or whispering some words of comfort in the ears of some sick
brother,caught a cold which rapidly developed into pneumonia from which
he never recovered.He died on the morning of December 7, 1807, after four weeks
As a memorial to Prince Hall for his devotion to black Freemasonry, African Grand Lodge #1 by an act of the General Assembly of the Craft changed its name to Prince Hall Grand Lodge.The name "Prince Hall Grand Lodge" has since been adopted by Grand Lodges of the Prince Hall Masonic Order.
Prince Hall is buried in Copps Hill Cemetery in Boston,where an imposing monument of Vermont granite is erected.Today pilgrims of our great order can be seen winding their way to the final resting place of this great Mason,Soldier and Statesman.
In 1869 a fire destroyed Massachusetts' Grand Lodge headquarters and a number of its priceless records. The charter in its metal tube was in the Grand Lodge chest. The tube saved the charter from the flames, but the intense heat charred the paper.
It was at this time that Grand Master S.T. Kendall crawled into the burning building and in peril of his life, saved the charter from complete destruction. Thus a Grand Master's devotion and heroism further consecrated this parchment to us, and added a further detail to its already interesting history.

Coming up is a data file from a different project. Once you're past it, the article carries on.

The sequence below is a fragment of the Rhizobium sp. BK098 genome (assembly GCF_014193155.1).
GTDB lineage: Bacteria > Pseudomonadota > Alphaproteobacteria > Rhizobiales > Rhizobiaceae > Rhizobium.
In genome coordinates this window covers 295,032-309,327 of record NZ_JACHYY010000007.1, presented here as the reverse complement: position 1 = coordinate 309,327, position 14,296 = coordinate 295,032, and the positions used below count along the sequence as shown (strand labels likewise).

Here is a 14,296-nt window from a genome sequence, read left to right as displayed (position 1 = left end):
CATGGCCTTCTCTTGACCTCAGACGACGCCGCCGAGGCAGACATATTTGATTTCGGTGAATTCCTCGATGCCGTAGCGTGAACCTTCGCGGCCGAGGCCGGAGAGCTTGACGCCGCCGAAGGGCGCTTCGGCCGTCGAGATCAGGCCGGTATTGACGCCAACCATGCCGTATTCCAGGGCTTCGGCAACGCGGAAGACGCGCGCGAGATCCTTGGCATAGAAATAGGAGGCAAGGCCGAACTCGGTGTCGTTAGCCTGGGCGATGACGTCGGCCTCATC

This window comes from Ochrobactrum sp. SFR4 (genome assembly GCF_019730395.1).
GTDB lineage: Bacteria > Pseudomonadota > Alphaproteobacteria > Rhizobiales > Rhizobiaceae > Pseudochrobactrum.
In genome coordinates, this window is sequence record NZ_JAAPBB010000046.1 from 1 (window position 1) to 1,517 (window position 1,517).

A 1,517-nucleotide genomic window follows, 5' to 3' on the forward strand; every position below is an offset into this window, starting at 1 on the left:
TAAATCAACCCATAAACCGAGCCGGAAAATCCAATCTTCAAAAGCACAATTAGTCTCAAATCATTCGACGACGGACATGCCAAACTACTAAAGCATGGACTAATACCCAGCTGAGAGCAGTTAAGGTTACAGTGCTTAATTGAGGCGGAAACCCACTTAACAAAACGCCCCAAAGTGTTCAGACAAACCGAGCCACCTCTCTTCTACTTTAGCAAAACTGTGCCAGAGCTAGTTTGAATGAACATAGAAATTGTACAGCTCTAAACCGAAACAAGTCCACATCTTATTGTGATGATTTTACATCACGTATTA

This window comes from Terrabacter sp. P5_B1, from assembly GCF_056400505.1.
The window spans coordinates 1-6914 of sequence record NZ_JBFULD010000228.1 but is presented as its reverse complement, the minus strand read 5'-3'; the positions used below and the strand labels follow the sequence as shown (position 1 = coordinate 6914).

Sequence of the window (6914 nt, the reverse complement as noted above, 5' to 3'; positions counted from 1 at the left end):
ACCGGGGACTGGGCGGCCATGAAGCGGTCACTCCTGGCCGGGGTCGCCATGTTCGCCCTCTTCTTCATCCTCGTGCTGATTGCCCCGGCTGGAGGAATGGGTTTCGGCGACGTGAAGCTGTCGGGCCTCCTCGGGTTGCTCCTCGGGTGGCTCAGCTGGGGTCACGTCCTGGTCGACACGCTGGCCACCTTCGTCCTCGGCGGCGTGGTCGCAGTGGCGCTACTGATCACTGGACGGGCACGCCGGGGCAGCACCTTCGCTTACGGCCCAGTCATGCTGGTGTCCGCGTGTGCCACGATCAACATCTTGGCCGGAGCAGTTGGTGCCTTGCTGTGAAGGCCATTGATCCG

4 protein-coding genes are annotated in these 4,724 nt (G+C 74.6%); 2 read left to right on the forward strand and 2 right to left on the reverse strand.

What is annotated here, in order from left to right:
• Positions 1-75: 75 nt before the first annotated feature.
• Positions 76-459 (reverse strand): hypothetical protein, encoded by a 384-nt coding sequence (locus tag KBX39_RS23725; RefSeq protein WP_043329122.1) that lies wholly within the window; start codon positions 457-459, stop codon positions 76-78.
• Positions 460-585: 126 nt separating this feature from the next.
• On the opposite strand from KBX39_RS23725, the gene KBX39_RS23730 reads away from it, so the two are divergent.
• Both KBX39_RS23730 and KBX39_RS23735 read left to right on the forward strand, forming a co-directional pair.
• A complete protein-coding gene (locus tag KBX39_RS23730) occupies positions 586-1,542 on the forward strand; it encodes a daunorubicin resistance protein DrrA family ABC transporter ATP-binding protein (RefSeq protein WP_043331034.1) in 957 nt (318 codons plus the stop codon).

The original Charter No. 459 has long since been made secure between heavy plate glass and is kept in a fire-proof vault in a downtown Boston bank.It is the only original charter held by any American Masonic Society.
"Over the years there have been several white Freemasons who have wished Prince Hall Masonry well. They have assisted it insofar as their obligations would permit. John Dove, the Grand Secretary of the Grand Lodge of Virginia, shortly after the close of the American Civil War gave Prince Hall Masons his text book. Much of it is still used to this day even though it has been revised and copyrighted by Prince Hall Masonry.
There are something like 40 Black organizations calling themselves Masonic that are illegitimate. These have no connection with Prince Hall Masonry, and the latter is constantly "at war'" with them".4
Today, the Prince Hall fraternity has over 4,500 lodges worldwide, forming 45 independent jurisdictions with a membership of over 300,000 masons.
Recently the United Grand Lodge of England,Grand Lodges of Scotland and Ireland have established fraternal relations with a number of Prince Hall Grand Lodges.
1. An article prepared by R.W (now M.W.) Bro Lionel Greenidge and published in our 250th.Commemorative Journal
2 This account, paraphrased from the Grim Shaw book of 1903.
3 William C.Nell -"The Colored Patriots of the American Revolution" - (Boston:R.F. Wallcut,1855)
4 This account, was taken from the article by Allen E.Roberts,FPS on 'Black Freemasonry'
Researched and Scripted by R.W.Brother Hermon Gaskin,Webmaster